Stratum I(A building from the Ayyubid–Mamluk Periods). A section of the northern façade of a large building (W21; length 18 m) was exposed c. 1 m south of and parallel to David Street. A trapezoid hall (3.8–4.4 × 8.1 m; Fig. 6) with a plaster floor and part of another room that had a barrel-vaulted ceiling, to the east of the hall, were exposed in the building. Next to the northwestern corner of the hall was an opening that led to the western part of the building. In the northern end of the building’s floor, next to the main entrance, a rectangular opening was discovered that descended to a rectangular water reservoir (6 × 10 m, depth 5 m to the top of accumulations on its bottom). The reservoir was covered with a well-built barrel vault. Two other openings were discerned in the reservoir’s ceiling, superposed by rooms of the building that were not excavated. An arch (width 3 m) that may be part of the city’s gate structure from the Ayyubid period was exposed in the western part of the building, next to the moat. Two partition walls were constructed in the trapezoid hall in a late phase, thereby dividing it into three small rooms. In yet a later phase, this division was canceled and the hall was repaved at an elevation that was c. 0.4–0.5 m higher than the previous floor. The main entrance to the hall was raised accordingly and was made narrower.
The High-level Aqueduct to Jerusalem. A section of the aqueduct (length 110 m) that terminates in Hezekiah’s Pool was exposed 4 m below ground level. The western part of the section extends from west to east (Fig. 1: A), after which the aqueduct turns to the southeast (Fig. 1: B) and crosses the wall perpendicularly; afterward, it changes direction to the east–northeast (Fig. 1: C) and continues to the southwestern corner of Hezekiah’s Pool. The point where the aqueduct enters the pool (Fig. 7) is c. 5–7 m above the floor of the pool, which is today covered with refuse. A plastered stone slide delimited by two walls (c. 1.5 × 1.5 m) was built at the aqueduct’s outlet into the pool. The base of the aqueduct (height 0.75 m; Fig. 8), founded on the bedrock, was built of fieldstones bonded with cement. The sides of the aqueduct (height 0.6–1.0 m) were built on the base, utilizing different size dressed stones, some in secondary use. The width of the channel tapers toward the bottom of the aqueduct (width 0.18–0.55 m). Limestone covering slabs (0.6–1.0 × 1.0 m, thickness 0.1–0.2 m) were placed atop the sides of the aqueduct. Inspection shafts, most of which were circular and a few square, were built in the ceiling of the channel at 15 m intervals. A small pool (1.25 × 2.30 m; Fig. 9) was incorporated in the aqueduct c. 30 m west of the southwestern corner of Hezekiah’s Pool. The ceiling of the pool was arched and an opening was installed in its southeastern corner.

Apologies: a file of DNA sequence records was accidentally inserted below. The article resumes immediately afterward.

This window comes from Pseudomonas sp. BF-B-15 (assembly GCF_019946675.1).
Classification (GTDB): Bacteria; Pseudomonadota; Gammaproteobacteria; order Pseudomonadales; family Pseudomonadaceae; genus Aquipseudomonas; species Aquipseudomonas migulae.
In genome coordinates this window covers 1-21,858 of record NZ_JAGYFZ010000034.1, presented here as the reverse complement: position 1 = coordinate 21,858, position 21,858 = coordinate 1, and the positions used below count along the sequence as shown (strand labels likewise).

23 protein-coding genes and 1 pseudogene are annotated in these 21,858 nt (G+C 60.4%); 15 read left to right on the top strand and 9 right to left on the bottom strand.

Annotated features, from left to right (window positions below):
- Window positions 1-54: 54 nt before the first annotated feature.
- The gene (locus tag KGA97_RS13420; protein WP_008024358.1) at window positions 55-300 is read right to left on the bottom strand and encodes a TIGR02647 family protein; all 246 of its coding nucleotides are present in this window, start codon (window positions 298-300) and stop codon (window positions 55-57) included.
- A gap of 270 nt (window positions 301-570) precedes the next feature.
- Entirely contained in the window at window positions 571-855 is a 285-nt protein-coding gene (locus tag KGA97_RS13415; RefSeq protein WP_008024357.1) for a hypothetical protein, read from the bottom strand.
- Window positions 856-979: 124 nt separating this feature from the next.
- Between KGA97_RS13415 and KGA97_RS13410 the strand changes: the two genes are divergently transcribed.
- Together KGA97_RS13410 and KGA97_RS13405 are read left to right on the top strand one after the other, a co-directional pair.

The City Wall. A section of the city wall and an aqueduct were exposed in the mid 1890s, while digging foundations for the construction of a hotel (today the Imperial Hotel). These finds were documented by S. Merrill (1886; 1888), H. Louis (1886), C. Schick (1887) and H. Vincent (1902), who called the city wall the ‘Second Wall’ (see Vincent H. 1902. La deuxième enceinte de Jérusalem. RB 11:31–57, and references therein).